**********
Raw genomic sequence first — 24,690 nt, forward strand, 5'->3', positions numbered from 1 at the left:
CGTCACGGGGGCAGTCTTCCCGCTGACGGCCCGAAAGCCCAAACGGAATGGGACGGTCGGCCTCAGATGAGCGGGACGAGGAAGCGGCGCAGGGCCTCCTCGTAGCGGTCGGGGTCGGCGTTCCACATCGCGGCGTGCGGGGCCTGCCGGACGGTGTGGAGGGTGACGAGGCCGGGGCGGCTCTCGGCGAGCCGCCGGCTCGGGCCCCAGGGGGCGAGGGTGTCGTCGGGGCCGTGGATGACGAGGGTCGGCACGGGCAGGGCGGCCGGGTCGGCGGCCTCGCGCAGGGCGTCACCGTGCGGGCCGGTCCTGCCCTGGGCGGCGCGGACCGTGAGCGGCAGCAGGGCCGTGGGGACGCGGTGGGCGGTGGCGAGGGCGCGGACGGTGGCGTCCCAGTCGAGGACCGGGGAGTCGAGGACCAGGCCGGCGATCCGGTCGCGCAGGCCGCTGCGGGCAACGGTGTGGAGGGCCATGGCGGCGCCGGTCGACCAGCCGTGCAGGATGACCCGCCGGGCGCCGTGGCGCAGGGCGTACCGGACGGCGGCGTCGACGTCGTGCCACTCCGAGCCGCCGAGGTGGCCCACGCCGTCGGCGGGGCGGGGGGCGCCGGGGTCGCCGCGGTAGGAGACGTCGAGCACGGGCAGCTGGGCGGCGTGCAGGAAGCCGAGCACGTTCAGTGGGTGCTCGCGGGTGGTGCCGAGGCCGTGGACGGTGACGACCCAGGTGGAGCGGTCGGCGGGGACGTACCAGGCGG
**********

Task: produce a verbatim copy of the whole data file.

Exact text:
Raw genomic sequence first — 24,690 nt, forward strand, 5'->3', positions numbered from 1 at the left:
CGTCACGGGGGCAGTCTTCCCGCTGACGGCCCGAAAGCCCAAACGGAATGGGACGGTCGGCCTCAGATGAGCGGGACGAGGAAGCGGCGCAGGGCCTCCTCGTAGCGGTCGGGGTCGGCGTTCCACATCGCGGCGTGCGGGGCCTGCCGGACGGTGTGGAGGGTGACGAGGCCGGGGCGGCTCTCGGCGAGCCGCCGGCTCGGGCCCCAGGGGGCGAGGGTGTCGTCGGGGCCGTGGATGACGAGGGTCGGCACGGGCAGGGCGGCCGGGTCGGCGGCCTCGCGCAGGGCGTCACCGTGCGGGCCGGTCCTGCCCTGGGCGGCGCGGACCGTGAGCGGCAGCAGGGCCGTGGGGACGCGGTGGGCGGTGGCGAGGGCGCGGACGGTGGCGTCCCAGTCGAGGACCGGGGAGTCGAGGACCAGGCCGGCGATCCGGTCGCGCAGGCCGCTGCGGGCAACGGTGTGGAGGGCCATGGCGGCGCCGGTCGACCAGCCGTGCAGGATGACCCGCCGGGCGCCGTGGCGCAGGGCGTACCGGACGGCGGCGTCGACGTCGTGCCACTCCGAGCCGCCGAGGTGGCCCACGCCGTCGGCGGGGCGGGGGGCGCCGGGGTCGCCGCGGTAGGAGACGTCGAGCACGGGCAGCTGGGCGGCGTGCAGGAAGCCGAGCACGTTCAGTGGGTGCTCGCGGGTGGTGCCGAGGCCGTGGACGGTGACGACCCAGGTGGAGCGGTCGGCGGGGACGTACCAGGCGG